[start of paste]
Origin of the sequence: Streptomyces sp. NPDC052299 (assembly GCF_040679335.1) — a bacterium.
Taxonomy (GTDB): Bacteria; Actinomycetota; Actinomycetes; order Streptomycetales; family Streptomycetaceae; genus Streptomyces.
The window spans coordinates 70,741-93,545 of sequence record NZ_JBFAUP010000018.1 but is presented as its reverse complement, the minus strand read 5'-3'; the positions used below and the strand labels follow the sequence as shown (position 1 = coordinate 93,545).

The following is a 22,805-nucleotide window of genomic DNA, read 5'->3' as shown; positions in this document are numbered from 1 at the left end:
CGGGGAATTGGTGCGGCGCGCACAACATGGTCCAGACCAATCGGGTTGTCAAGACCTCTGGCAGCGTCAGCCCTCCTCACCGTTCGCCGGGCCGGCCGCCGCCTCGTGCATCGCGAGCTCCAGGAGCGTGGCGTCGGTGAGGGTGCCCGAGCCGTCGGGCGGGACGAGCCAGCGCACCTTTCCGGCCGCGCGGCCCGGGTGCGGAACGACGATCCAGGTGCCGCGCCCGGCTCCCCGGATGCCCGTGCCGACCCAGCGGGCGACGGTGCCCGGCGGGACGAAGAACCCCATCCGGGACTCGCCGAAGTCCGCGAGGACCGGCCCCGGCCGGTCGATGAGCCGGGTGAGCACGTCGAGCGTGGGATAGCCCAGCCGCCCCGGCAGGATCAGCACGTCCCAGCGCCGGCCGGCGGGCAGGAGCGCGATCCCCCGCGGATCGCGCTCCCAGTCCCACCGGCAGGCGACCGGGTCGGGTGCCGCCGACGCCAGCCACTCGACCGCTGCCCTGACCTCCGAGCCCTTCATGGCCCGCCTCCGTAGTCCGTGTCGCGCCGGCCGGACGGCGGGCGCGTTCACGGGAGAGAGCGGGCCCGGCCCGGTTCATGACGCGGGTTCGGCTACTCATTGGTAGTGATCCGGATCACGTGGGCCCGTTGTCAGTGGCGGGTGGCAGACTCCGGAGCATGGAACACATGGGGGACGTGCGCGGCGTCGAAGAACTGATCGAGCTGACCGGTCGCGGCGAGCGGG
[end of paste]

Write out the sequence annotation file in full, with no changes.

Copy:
Origin of the sequence: Streptomyces sp. NPDC052299 (assembly GCF_040679335.1) — a bacterium.
Taxonomy (GTDB): Bacteria; Actinomycetota; Actinomycetes; order Streptomycetales; family Streptomycetaceae; genus Streptomyces.
The window spans coordinates 70,741-93,545 of sequence record NZ_JBFAUP010000018.1 but is presented as its reverse complement, the minus strand read 5'-3'; the positions used below and the strand labels follow the sequence as shown (position 1 = coordinate 93,545).

The following is a 22,805-nucleotide window of genomic DNA, read 5'->3' as shown; positions in this document are numbered from 1 at the left end:
CGGGGAATTGGTGCGGCGCGCACAACATGGTCCAGACCAATCGGGTTGTCAAGACCTCTGGCAGCGTCAGCCCTCCTCACCGTTCGCCGGGCCGGCCGCCGCCTCGTGCATCGCGAGCTCCAGGAGCGTGGCGTCGGTGAGGGTGCCCGAGCCGTCGGGCGGGACGAGCCAGCGCACCTTTCCGGCCGCGCGGCCCGGGTGCGGAACGACGATCCAGGTGCCGCGCCCGGCTCCCCGGATGCCCGTGCCGACCCAGCGGGCGACGGTGCCCGGCGGGACGAAGAACCCCATCCGGGACTCGCCGAAGTCCGCGAGGACCGGCCCCGGCCGGTCGATGAGCCGGGTGAGCACGTCGAGCGTGGGATAGCCCAGCCGCCCCGGCAGGATCAGCACGTCCCAGCGCCGGCCGGCGGGCAGGAGCGCGATCCCCCGCGGATCGCGCTCCCAGTCCCACCGGCAGGCGACCGGGTCGGGTGCCGCCGACGCCAGCCACTCGACCGCTGCCCTGACCTCCGAGCCCTTCATGGCCCGCCTCCGTAGTCCGTGTCGCGCCGGCCGGACGGCGGGCGCGTTCACGGGAGAGAGCGGGCCCGGCCCGGTTCATGACGCGGGTTCGGCTACTCATTGGTAGTGATCCGGATCACGTGGGCCCGTTGTCAGTGGCGGGTGGCAGACTCCGGAGCATGGAACACATGGGGGACGTGCGCGGCGTCGAAGAACTGATCGAGCTGACCGGTCGCGGCGAGCGGG